Review by Mark Fleming|
3½ stars out of 4
A well-played satire on media obsessions, and the public's often-unhealthy
appetite for celebrity adulation. Bernie Laplante (Dustin Hoffmann),
a small-time crook, happens to break down on a bridge just as a plane
plummets into the river before him. Against his ingrained character
traits, he soon finds himself amongst the shattered fuselage, dragging
passengers to safety, including, as fate would have it, Channel 4's
ratings-hungry presenter (Geena Davis). Although the eternally suspicious
Laplante skulks away from prying eyes, Channel 4 has soon picked up on
this 'Angel of Flight 104', offering one million dollars for his story.
Except they get their story from a fraud (Andy Garcia).
The lionisation of this fake hero is where the movie really shifts into
gear. Interest in this apparent rags-to-riches success reaches fever pitch.
At one point John visits a children's ward, touching patients like a
Messiah and waking a child from a coma. Davis falls for him. Laplante,
a petty criminal, who deep down loves his family, finally proves himself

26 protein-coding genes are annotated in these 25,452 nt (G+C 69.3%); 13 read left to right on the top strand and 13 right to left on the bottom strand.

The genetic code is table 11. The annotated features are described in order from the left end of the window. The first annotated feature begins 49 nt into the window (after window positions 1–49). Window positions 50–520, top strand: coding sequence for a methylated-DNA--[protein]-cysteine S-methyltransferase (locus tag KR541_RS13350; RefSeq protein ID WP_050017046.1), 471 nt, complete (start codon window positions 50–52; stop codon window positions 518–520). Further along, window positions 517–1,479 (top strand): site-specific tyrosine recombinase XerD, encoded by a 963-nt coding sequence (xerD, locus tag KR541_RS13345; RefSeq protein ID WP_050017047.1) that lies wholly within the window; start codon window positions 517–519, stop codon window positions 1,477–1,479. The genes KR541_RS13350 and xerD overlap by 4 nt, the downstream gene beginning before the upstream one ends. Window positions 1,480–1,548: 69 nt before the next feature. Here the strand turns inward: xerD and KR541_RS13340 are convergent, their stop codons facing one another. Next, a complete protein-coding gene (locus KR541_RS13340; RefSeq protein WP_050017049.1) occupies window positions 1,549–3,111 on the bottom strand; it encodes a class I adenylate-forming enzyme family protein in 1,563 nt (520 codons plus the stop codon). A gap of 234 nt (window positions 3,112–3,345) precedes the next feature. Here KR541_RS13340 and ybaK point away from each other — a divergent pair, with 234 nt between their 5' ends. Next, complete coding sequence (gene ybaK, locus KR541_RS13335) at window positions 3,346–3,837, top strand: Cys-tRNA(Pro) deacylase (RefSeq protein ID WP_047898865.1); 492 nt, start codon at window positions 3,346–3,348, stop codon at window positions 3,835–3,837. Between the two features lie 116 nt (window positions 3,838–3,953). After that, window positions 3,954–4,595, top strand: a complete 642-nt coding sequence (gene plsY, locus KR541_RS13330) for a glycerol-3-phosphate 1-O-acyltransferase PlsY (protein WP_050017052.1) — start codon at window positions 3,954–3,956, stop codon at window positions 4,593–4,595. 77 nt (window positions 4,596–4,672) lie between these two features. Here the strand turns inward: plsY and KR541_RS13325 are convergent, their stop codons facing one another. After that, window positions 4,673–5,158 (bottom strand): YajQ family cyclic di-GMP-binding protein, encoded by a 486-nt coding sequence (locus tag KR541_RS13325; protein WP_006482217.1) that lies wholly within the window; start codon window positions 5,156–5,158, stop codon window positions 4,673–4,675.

the true hero, once again, when a disillusioned John prepares to throw
himself from a ledge.
Hoffmann carries the film. Laplante holds the key to his own redemption,
but this is continually snatched away from him. His multi-layered
character is a bundle of Woody Allenesque insecurities, with a professional
thief's beady eyes. (He is introduced swiping his own lawyer's purse
in the middle of a courtroom.) But he also gives his villain a heart,
without ever lapsing into sentimentality.
Davis excels as Gail Gayley, a cynical newsreader who falls for the
handsome man her news channel has fashioned into a public hero from a hobo.
Andy Garcia is also excellent as John Bubber, an opportunist with a conscience.
Copyright © 2001 Mark Fleming